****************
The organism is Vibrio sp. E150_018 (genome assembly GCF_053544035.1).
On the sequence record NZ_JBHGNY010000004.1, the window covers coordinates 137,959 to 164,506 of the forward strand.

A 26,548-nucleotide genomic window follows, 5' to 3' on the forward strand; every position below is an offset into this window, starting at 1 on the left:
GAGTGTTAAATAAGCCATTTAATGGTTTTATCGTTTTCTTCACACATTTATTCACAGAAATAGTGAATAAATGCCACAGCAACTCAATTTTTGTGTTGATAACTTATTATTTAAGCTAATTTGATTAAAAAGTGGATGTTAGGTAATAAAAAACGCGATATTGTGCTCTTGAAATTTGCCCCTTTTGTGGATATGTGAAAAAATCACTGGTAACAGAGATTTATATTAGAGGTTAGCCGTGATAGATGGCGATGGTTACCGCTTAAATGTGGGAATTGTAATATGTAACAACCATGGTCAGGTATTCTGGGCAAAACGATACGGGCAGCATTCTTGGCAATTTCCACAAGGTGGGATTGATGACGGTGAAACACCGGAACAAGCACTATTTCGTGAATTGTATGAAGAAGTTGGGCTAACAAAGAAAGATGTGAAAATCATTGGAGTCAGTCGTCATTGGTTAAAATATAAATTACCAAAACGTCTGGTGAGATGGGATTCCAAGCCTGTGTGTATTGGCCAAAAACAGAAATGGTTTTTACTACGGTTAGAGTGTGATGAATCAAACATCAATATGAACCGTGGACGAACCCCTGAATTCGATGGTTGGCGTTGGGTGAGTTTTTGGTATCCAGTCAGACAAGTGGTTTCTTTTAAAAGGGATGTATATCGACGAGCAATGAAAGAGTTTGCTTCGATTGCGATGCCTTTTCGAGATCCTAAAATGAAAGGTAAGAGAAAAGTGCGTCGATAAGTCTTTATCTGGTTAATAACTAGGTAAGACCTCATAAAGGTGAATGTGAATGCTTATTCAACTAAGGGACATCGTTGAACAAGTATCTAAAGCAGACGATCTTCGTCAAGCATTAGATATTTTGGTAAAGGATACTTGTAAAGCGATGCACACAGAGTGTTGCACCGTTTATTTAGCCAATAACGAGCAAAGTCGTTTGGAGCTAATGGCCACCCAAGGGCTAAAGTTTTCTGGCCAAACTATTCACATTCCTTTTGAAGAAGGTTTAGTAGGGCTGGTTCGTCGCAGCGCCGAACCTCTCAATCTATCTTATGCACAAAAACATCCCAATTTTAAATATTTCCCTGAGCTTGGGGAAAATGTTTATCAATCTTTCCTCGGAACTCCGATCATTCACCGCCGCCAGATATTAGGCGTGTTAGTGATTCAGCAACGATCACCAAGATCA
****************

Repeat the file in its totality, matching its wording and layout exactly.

The organism is Vibrio sp. E150_018 (genome assembly GCF_053544035.1).
On the sequence record NZ_JBHGNY010000004.1, the window covers coordinates 137,959 to 164,506 of the forward strand.

A 26,548-nucleotide genomic window follows, 5' to 3' on the forward strand; every position below is an offset into this window, starting at 1 on the left:
GAGTGTTAAATAAGCCATTTAATGGTTTTATCGTTTTCTTCACACATTTATTCACAGAAATAGTGAATAAATGCCACAGCAACTCAATTTTTGTGTTGATAACTTATTATTTAAGCTAATTTGATTAAAAAGTGGATGTTAGGTAATAAAAAACGCGATATTGTGCTCTTGAAATTTGCCCCTTTTGTGGATATGTGAAAAAATCACTGGTAACAGAGATTTATATTAGAGGTTAGCCGTGATAGATGGCGATGGTTACCGCTTAAATGTGGGAATTGTAATATGTAACAACCATGGTCAGGTATTCTGGGCAAAACGATACGGGCAGCATTCTTGGCAATTTCCACAAGGTGGGATTGATGACGGTGAAACACCGGAACAAGCACTATTTCGTGAATTGTATGAAGAAGTTGGGCTAACAAAGAAAGATGTGAAAATCATTGGAGTCAGTCGTCATTGGTTAAAATATAAATTACCAAAACGTCTGGTGAGATGGGATTCCAAGCCTGTGTGTATTGGCCAAAAACAGAAATGGTTTTTACTACGGTTAGAGTGTGATGAATCAAACATCAATATGAACCGTGGACGAACCCCTGAATTCGATGGTTGGCGTTGGGTGAGTTTTTGGTATCCAGTCAGACAAGTGGTTTCTTTTAAAAGGGATGTATATCGACGAGCAATGAAAGAGTTTGCTTCGATTGCGATGCCTTTTCGAGATCCTAAAATGAAAGGTAAGAGAAAAGTGCGTCGATAAGTCTTTATCTGGTTAATAACTAGGTAAGACCTCATAAAGGTGAATGTGAATGCTTATTCAACTAAGGGACATCGTTGAACAAGTATCTAAAGCAGACGATCTTCGTCAAGCATTAGATATTTTGGTAAAGGATACTTGTAAAGCGATGCACACAGAGTGTTGCACCGTTTATTTAGCCAATAACGAGCAAAGTCGTTTGGAGCTAATGGCCACCCAAGGGCTAAAGTTTTCTGGCCAAACTATTCACATTCCTTTTGAAGAAGGTTTAGTAGGGCTGGTTCGTCGCAGCGCCGAACCTCTCAATCTATCTTATGCACAAAAACATCCCAATTTTAAATATTTCCCTGAGCTTGGGGAAAATGTTTATCAATCTTTCCTCGGAACTCCGATCATTCACCGCCGCCAGATATTAGGCGTGTTAGTGATTCAGCAACGATCACCAAGATCA